Thursday, October 22, 2009

One Step Closer to Knowing

By the end of tonight, I will have had a total of 3 classes in the past two weeks, as opposed to my normal 4 every week (8 every two weeks). Last week was "Reading Week" for Gordon-Conwell, but since I still have a class down at Boston College through the BTI, Ethics in an Ecumenical Perspective was still on! This week, two of my teachers had cancelled class for the week, so suffice to say I have had lots of time to read from the stacks of books that are required, work on my photography skills, and knock out a paper for my Calvin class (of which I promise to share my thoughts on tomorrow, but am not fully ready to blog about today).

For today, I have a rather "humorous" observation from my most eye-opening class of the semester - Ethics in an Ecumenical Perspective. It has not been the reading that I have found particularly eye-opening. I mean, for the most part I have understood that Catholics and Protestants think differently, approach ethics differently, and therefore, our writing on the subject will differ. What has been most eye-opening to me has been my interactions with my fellow classmates. The woman that I sit next to in the class, let's call her Kerri, happens to be a practicing Universalist (they come in all shapes and sizes at these "Jesuit" schools!). For the most part, she has identified whole-heartedly with those Ethicians that have proclaimed an Ethic of Love, Free-Spirited Will, and Good for Humanity type stuff. For those of you who are lost - just think Utopian Society based on Love and Respect for Humankind (without the hippy-dippy free love of it all).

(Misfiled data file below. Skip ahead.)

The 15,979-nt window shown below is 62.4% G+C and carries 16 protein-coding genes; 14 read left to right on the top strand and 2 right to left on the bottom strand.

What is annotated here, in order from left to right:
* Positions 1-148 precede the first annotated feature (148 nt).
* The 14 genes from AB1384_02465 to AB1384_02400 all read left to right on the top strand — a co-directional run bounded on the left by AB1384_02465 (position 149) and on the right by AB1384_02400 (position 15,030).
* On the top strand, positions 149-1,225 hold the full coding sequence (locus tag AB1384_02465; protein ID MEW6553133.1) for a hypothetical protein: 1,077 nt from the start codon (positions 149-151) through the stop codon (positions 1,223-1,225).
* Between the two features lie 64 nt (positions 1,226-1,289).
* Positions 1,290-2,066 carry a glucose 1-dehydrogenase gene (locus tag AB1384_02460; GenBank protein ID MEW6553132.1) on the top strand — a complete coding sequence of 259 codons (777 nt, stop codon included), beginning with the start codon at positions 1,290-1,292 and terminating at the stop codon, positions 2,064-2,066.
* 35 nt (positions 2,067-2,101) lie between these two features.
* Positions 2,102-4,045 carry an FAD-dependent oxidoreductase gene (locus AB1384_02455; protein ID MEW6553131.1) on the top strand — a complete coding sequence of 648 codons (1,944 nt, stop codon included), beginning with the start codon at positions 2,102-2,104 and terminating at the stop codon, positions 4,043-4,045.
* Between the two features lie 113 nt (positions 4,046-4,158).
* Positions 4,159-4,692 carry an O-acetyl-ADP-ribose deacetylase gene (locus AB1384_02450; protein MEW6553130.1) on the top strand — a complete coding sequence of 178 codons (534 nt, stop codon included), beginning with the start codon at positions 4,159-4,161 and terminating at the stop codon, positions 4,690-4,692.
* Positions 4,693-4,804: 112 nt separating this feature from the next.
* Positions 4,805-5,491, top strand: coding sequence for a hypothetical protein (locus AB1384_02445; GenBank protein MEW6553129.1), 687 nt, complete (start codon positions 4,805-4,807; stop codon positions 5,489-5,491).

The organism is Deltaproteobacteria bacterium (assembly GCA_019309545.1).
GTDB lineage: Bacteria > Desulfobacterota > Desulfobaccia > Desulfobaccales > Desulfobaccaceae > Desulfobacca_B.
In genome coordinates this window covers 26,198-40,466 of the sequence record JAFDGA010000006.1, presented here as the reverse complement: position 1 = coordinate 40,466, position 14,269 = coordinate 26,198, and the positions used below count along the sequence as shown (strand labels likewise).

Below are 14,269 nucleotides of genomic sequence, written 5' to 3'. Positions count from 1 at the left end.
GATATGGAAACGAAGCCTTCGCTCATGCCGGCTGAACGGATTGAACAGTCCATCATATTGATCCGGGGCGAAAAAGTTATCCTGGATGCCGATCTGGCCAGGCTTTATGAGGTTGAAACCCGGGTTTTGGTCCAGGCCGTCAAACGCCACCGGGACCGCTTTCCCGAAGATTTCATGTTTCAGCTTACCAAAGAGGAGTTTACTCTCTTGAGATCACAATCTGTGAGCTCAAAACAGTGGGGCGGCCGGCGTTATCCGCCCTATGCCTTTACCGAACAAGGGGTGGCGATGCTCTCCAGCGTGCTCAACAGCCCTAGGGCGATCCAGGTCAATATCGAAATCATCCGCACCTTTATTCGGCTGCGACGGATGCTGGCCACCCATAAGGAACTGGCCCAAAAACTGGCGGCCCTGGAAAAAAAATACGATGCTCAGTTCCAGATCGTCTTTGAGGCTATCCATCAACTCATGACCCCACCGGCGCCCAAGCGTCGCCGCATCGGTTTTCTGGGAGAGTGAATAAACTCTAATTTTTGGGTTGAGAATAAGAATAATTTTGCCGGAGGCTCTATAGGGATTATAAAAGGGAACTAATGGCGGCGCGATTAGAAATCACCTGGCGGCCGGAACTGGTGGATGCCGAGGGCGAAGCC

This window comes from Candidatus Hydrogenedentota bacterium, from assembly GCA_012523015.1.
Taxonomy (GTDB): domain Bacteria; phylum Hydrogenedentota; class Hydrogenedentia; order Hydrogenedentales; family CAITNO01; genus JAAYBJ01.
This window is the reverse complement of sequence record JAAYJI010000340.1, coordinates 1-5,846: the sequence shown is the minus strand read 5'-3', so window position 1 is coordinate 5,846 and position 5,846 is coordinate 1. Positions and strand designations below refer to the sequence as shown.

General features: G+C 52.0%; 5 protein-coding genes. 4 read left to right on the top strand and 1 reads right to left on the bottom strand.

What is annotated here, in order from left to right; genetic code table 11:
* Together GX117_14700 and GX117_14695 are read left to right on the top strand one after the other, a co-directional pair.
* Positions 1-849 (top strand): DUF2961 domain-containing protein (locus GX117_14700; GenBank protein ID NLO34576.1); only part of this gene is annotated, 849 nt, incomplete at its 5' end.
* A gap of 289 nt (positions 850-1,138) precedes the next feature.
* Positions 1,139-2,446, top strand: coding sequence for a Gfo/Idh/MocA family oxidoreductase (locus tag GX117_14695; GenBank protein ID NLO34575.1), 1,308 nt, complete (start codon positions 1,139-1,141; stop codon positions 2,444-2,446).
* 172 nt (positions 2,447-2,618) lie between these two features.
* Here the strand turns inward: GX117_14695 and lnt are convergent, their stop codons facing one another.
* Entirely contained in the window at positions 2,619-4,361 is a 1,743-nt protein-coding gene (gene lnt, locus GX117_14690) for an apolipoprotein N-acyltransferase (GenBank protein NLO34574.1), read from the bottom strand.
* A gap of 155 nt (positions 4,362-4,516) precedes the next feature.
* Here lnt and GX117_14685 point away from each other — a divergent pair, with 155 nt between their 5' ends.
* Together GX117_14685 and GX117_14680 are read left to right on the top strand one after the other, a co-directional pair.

For this class, we have a rather daunting 25-30 page paper that is due by the end of the course, and since we are quickly approaching November, most of the students' thoughts have turned to this paper along with their topics of conversation. So, Kerri asked me what I would be doing my paper on. I told her that I would be exploring this movement in the Evangelical world called the Emerging/Emergent Movement/Church (I am not going to particularize here on the differences, if any), their theological ethic, and how this has affected the Gospel of Jesus. She was intrigued and asked a little more about this, so I let her know that this movement was very missional focused, and related a lot to what Stanley Hauerwas (a moral theologian that we had read about three weeks prior) had written about in his book Resident Aliens. She asked what I meant by them being missional focused, so I told her that they had gone above any approach prior in Evangelicalism on how to affect and care for the poor, needy, diseased, etc. Their focus was to be like Jesus - the "pure Jesus" that came with a message of healing, etc.

I want to disclaim right here and now that I am still in the early stages of my study on this paper, so there will be more unfolding on this topic, but this is what I understand about this movement so far.

After I told her this, she got really excited about the movement, and asked what exactly I was against with it. Simply put, the Emerging Movement is doing great things in the way of affecting the world, the poor, and those that Jesus would have gone to first; however, there is an EXTREME disconnect between what they are doing, and what they are presenting as the Gospel. Long gone are the days of unrighteousness, sin, and repentance. The Gospel has become something else - a Secret Message, something that the Church has gotten wrong for centuries, and something that today is too offensive to be a part of any longer.

The funny thing is that by the end of our conversation, I gave her the name of some Emerging writers and their books, hoping that this would be a step in the right direction, leading her to a saving faith with Jesus. Maybe there can be something good that comes from this after all? Who knows except God above.

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